• The visible lifetime of the activity will take place between the onStart() and onStop() methods. Right during this time, the user can see the activity onscreen. Between these two methods, one can maintain the resources which needed to show and run activity. For example, one can create event handler for monitoring the state of the phone. The phone state can change and the event handler can inform the activity of the phone from entering the Airplane mode and then react accordingly. The event handler in onStart() and tear down any resources one is accessing in onStop(). The onStart() and onStop() methods can be called multiple times as the activity will become visible or hidden in the user.
  • The foreground lifetime of the activity will begin at the call to onResume() and ends at the call to onPause(). Right during this time, the activity is in front of all other activities and is interacting with the user. An activity will normally toggles between onResume() and onPause() multiple times, for example when the device goes to sleep or when a new activity handles a particular event- the code in these methods must be lightweight.

Viewing activity methods

The entire activity life cycle boils down to these methods:

public class Activity extends ApplicationContext {
protected void onCreate(Bundle savedInstanceState);
protected void onStart();
protected void onRestart();
protected void onResume();
protected void onPause();
protected void onStop();
protected void onDestroy();
}

The methods can be overridden and custom code can be placed in all of them. The activities will implement onCreate() for initialization and may also implement onPause() for clean-up. One should call the superclass( base class) when implementing these methods.

Following an activity’s path

The movement of the activity throughout its life cycle will look like:

  • onCreate(): Called when the activity is first created. One initializes most of the activity’s class-wide variables here. onStart() is always called next. Killable: No.Next: onStart().
  • onRestart(): Called after the activity has been stopped right before it started again. onStart() is always called next. Killable: No. Next: onStart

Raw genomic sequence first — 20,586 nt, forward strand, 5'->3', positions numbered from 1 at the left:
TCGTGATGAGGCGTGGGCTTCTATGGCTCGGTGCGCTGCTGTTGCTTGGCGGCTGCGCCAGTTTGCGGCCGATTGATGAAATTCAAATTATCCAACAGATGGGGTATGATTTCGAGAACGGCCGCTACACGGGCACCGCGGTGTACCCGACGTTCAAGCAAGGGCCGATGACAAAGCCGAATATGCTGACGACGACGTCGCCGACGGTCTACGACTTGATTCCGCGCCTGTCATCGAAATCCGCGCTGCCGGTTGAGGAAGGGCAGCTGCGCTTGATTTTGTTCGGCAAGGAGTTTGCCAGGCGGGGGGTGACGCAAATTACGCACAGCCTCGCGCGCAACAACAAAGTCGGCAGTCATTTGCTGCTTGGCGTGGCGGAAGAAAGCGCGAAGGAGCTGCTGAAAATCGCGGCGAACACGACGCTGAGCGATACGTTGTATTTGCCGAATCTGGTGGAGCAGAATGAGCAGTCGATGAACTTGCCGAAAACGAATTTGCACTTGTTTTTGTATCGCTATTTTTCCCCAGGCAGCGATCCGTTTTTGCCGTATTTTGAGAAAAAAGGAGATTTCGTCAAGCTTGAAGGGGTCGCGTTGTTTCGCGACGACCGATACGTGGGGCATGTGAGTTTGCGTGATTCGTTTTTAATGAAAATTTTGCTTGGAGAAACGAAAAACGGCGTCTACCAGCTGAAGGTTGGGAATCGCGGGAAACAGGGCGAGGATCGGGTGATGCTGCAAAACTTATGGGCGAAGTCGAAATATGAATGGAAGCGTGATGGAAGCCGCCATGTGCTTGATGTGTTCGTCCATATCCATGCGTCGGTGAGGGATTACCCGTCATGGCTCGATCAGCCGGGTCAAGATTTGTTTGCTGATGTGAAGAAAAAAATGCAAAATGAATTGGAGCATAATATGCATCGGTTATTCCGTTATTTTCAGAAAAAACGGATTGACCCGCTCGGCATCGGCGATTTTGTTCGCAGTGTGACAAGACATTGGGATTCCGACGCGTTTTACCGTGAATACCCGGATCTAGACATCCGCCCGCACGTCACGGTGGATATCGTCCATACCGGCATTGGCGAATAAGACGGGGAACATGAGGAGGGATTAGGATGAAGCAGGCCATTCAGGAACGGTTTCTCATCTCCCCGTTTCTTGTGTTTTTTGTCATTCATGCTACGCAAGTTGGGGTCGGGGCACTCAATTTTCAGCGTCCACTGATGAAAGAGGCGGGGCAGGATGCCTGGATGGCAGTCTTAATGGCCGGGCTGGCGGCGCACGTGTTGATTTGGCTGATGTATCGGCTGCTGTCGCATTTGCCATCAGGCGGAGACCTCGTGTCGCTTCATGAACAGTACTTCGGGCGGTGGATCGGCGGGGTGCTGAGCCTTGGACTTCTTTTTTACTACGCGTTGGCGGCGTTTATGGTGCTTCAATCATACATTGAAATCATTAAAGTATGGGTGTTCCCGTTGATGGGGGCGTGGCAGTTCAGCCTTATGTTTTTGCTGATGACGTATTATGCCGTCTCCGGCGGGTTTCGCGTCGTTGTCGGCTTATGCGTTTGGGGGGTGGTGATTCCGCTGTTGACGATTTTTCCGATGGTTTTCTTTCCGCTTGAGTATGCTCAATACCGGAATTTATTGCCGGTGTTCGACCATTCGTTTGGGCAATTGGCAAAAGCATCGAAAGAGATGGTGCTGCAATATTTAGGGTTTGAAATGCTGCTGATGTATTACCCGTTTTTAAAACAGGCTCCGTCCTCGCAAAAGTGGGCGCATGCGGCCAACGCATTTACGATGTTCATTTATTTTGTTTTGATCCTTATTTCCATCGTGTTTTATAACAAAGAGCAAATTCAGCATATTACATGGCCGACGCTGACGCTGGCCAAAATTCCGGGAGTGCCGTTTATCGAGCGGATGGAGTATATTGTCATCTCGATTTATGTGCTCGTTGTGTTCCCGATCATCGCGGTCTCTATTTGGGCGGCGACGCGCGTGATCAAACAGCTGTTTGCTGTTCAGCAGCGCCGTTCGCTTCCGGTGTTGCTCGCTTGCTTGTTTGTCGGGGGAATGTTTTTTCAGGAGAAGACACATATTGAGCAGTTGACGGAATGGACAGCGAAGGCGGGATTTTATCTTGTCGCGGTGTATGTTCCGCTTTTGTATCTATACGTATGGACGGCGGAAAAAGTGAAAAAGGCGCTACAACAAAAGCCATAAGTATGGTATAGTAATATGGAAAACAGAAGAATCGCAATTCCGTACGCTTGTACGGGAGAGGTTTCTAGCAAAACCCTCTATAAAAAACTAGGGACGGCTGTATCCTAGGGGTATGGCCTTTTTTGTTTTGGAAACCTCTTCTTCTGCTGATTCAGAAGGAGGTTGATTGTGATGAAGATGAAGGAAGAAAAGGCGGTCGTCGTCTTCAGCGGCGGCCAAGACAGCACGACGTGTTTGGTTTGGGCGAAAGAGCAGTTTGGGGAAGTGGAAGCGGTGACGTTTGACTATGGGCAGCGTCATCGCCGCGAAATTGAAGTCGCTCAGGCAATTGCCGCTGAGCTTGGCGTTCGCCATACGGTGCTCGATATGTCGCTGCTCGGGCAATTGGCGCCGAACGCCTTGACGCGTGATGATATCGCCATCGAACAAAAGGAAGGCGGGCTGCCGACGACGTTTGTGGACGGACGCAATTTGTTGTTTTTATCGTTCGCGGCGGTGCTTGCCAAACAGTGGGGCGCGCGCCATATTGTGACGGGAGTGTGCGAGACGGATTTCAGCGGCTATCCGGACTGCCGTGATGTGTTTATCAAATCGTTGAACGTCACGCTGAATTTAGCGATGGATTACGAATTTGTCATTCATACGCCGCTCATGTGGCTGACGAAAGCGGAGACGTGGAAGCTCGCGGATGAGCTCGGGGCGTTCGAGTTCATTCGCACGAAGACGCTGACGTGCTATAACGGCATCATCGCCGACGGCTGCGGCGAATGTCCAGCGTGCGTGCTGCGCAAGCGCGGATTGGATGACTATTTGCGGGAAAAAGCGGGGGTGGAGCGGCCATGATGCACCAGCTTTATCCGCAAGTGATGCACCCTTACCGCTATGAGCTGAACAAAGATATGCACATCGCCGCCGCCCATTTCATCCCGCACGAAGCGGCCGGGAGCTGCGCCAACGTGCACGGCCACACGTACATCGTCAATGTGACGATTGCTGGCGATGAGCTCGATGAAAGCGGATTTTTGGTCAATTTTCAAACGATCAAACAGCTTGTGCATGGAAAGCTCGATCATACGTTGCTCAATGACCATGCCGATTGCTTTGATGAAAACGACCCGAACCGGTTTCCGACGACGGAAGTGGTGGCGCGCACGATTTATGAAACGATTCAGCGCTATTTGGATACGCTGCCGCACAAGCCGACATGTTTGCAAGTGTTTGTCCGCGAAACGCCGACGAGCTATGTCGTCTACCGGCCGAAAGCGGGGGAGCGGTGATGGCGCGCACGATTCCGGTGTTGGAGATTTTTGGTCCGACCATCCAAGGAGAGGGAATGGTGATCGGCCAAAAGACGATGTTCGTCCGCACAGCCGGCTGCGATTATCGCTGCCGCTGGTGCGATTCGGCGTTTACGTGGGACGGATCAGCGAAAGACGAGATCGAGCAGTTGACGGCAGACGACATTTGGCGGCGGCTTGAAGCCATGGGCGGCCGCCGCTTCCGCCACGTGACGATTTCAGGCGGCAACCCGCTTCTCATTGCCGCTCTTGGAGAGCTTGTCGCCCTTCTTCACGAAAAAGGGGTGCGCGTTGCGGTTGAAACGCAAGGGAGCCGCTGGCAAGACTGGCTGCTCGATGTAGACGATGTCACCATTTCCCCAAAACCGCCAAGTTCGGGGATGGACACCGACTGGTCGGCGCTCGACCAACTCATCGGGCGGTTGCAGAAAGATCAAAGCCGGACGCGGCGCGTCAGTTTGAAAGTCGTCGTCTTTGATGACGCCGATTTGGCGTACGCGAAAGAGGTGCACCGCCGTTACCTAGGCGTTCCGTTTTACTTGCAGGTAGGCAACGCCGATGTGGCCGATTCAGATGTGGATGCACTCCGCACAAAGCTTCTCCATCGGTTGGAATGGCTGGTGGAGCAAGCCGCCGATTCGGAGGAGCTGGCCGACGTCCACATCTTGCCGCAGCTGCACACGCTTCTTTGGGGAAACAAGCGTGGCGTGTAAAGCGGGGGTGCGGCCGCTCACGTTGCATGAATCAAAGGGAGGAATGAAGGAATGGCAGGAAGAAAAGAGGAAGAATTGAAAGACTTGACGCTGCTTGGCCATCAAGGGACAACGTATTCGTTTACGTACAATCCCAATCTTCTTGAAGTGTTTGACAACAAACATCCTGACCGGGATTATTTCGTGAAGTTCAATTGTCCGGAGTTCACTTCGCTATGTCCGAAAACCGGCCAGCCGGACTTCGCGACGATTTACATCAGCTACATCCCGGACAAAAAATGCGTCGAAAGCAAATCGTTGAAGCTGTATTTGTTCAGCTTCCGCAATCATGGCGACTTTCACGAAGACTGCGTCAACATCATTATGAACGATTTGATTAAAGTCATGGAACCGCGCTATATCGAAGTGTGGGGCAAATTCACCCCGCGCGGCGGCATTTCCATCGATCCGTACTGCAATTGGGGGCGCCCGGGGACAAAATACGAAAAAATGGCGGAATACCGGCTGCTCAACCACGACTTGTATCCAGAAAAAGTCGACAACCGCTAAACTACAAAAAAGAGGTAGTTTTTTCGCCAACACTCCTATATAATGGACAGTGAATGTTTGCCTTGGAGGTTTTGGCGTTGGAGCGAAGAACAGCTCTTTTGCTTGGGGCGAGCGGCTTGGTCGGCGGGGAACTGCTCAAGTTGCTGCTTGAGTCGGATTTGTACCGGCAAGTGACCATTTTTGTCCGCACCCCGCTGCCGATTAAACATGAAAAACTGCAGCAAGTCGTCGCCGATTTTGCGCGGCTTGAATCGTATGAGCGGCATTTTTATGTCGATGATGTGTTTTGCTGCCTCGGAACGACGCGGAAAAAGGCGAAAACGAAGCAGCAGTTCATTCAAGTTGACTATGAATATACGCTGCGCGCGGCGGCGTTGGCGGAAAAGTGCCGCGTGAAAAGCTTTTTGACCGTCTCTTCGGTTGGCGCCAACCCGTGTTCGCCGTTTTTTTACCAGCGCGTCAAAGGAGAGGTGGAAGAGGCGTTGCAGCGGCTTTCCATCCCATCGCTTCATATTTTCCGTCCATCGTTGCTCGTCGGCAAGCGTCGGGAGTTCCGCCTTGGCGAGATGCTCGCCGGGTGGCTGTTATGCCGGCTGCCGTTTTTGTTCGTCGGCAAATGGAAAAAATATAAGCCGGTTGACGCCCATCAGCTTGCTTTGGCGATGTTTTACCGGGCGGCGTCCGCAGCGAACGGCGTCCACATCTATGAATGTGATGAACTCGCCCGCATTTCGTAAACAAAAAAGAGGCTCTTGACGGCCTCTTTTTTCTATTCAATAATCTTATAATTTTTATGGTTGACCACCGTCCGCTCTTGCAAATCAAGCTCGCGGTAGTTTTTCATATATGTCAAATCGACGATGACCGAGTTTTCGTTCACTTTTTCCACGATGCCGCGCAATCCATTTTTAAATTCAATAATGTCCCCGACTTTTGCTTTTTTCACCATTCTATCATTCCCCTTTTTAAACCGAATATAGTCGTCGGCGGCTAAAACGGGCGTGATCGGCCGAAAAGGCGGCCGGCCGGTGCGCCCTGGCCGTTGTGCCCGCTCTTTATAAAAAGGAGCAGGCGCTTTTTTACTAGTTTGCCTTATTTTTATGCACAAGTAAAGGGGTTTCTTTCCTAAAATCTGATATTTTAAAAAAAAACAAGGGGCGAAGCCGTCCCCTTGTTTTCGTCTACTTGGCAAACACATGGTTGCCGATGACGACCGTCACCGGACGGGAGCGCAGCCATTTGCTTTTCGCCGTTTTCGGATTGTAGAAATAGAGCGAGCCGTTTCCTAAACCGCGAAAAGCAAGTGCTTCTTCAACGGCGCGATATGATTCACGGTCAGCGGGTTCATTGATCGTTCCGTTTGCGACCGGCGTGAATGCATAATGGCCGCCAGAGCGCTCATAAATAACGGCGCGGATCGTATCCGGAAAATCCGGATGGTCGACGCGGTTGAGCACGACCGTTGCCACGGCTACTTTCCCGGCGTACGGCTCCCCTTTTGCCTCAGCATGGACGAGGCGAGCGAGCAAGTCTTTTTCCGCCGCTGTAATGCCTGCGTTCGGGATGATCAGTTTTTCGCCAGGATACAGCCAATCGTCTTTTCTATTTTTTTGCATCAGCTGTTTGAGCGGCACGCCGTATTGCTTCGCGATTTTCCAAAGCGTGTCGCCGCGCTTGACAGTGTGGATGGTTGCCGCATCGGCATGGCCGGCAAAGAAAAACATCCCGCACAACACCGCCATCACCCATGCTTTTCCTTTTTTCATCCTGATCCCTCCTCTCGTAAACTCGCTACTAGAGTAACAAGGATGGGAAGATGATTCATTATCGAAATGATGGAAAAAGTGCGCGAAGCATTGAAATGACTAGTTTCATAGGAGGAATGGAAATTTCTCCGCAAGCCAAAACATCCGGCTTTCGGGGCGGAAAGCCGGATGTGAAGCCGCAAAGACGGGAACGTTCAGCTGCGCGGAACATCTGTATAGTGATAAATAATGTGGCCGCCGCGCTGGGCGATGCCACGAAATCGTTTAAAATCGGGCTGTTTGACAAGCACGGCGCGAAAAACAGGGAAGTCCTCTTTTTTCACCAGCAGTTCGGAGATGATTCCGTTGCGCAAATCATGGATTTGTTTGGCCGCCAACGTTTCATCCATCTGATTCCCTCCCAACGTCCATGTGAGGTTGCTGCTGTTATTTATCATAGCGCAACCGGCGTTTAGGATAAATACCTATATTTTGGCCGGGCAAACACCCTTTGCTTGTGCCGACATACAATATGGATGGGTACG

• onStart(): Called when the activity is visible to the user. This one is followed by onResume() if the activity is brought to the foreground or onStop() if it becomes hidden from the user. Killable: No. Next: onResume() or onStop().
  • onResume(): Called when the activity is available for interacting with the user. The activity is at the top of the activity stack at the point. Killable: No. Next: onPause().
  • onPause(): Called when the system is about to resume right from a previous activity or if the user has navigated away to another portion of the system such as by pressing the Home key. This stage is typically used for committing unsaved changes to data which needs to be persisted. If the activity is brought back to the foreground, onResume() is called; if the activity is invisible to the user, onStop() is called. Killable: Yes, but only on Gingerbread (2.3) or earlier. Next: onResume() or onStop().
  • onStop(): Called when the activity is no longer visible to the user because another activity has resumed and is covering this one. This may happen because another activity has started or previous activity has resumed and is now in the foreground of the activity stack. It is followed by onRestart() if this activity is returning to interact with the user or by onDestroy() if this activity is going away. Killable: Yes. Next: onRestart() or onDestroy().
  • onDestroy(): The final call you receive right before the activity is destroyed. This method gets called either because the activity is finishing or because the system is temporarily destroying the activity to reclaim space. One can distinguish between these two with the isFinishing() method, which helps identify whether the method is finishing or the system is killing it. The isFinishing() method is often used inside onPause() to determine whether the activity is pausing or getting destroyed. Killable: Yes. Next: Nothing.